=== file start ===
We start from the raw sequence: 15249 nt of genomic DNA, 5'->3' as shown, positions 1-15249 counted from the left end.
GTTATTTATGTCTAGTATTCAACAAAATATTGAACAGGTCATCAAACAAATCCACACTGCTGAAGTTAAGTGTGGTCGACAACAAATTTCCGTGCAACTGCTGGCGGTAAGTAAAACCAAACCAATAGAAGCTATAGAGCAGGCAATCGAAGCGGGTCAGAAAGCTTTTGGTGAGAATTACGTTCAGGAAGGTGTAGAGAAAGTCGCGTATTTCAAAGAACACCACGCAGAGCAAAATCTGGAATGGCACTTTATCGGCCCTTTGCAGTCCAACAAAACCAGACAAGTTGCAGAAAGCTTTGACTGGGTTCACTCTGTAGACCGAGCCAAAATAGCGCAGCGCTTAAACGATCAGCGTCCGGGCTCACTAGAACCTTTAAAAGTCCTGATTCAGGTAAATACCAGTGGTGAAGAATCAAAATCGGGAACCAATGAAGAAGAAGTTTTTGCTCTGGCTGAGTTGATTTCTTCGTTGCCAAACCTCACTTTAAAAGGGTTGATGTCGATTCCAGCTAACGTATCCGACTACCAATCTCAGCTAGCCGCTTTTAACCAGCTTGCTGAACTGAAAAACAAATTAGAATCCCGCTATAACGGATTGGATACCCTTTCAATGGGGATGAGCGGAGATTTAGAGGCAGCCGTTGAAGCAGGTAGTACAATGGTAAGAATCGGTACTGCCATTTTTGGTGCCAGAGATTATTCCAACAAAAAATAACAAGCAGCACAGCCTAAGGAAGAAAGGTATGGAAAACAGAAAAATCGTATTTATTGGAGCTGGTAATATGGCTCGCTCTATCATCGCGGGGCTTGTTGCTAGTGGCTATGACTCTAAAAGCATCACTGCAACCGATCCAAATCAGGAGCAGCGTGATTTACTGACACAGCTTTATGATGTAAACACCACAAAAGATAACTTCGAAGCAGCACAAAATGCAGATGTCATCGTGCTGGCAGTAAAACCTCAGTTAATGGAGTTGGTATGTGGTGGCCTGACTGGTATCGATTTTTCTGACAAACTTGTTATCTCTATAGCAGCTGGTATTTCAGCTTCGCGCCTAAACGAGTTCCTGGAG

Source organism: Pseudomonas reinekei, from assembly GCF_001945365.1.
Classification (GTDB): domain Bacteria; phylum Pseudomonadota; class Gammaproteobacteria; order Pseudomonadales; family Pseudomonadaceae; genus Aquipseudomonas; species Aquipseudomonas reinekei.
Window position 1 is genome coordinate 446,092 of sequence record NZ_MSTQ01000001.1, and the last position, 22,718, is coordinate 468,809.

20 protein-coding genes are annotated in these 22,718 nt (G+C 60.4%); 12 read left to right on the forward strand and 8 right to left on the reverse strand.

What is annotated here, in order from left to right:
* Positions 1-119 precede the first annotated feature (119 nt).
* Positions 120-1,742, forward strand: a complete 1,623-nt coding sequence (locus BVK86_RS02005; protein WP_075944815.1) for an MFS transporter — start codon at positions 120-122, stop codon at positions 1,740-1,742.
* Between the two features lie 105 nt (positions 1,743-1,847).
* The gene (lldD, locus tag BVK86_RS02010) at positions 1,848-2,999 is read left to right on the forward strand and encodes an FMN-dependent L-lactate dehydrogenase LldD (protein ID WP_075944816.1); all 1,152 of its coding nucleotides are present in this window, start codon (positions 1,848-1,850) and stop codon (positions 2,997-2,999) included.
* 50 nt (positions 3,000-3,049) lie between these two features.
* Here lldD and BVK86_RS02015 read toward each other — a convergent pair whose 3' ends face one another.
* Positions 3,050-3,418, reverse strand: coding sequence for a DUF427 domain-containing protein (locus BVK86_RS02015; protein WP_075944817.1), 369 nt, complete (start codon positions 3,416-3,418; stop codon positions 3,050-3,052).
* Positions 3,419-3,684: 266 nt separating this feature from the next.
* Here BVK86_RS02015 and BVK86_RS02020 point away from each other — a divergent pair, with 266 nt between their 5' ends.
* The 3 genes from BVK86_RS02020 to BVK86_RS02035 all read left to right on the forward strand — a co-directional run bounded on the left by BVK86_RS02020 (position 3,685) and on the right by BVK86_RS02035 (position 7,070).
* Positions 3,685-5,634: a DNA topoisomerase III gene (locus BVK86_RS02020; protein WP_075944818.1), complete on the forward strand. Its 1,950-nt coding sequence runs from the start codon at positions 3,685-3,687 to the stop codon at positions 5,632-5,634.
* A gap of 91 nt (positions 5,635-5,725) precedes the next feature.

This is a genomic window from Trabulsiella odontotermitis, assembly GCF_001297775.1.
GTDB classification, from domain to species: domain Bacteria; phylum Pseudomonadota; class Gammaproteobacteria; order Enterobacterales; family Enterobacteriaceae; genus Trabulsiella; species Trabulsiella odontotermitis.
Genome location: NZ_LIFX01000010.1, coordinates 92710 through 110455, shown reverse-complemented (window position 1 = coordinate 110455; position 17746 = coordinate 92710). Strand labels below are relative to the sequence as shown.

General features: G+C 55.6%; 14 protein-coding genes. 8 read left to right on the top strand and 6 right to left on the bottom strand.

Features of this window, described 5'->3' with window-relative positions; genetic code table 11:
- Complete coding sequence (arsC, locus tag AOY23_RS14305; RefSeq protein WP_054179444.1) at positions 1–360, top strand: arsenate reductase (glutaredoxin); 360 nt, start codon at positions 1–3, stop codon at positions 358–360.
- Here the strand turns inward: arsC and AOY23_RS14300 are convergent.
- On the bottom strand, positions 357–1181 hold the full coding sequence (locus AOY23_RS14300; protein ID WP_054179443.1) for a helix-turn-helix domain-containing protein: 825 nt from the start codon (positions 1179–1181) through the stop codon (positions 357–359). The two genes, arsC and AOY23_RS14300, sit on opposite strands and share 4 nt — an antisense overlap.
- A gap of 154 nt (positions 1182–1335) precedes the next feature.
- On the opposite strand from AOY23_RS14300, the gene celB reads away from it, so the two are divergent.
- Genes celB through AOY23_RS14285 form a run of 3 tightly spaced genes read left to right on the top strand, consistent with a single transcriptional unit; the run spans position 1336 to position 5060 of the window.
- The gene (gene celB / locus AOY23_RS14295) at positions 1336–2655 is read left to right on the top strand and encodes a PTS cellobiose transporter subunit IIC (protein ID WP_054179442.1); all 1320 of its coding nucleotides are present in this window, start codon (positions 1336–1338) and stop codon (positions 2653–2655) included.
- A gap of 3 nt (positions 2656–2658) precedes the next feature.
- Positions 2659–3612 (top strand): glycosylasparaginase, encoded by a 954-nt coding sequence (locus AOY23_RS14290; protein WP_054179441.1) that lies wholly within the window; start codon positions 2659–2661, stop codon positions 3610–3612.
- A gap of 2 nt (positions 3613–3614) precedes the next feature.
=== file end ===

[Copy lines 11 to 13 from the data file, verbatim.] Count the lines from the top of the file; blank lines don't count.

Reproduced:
* The gene (lldD, locus tag BVK86_RS02010) at positions 1,848-2,999 is read left to right on the forward strand and encodes an FMN-dependent L-lactate dehydrogenase LldD (protein ID WP_075944816.1); all 1,152 of its coding nucleotides are present in this window, start codon (positions 1,848-1,850) and stop codon (positions 2,997-2,999) included.
* 50 nt (positions 3,000-3,049) lie between these two features.
* Here lldD and BVK86_RS02015 read toward each other — a convergent pair whose 3' ends face one another.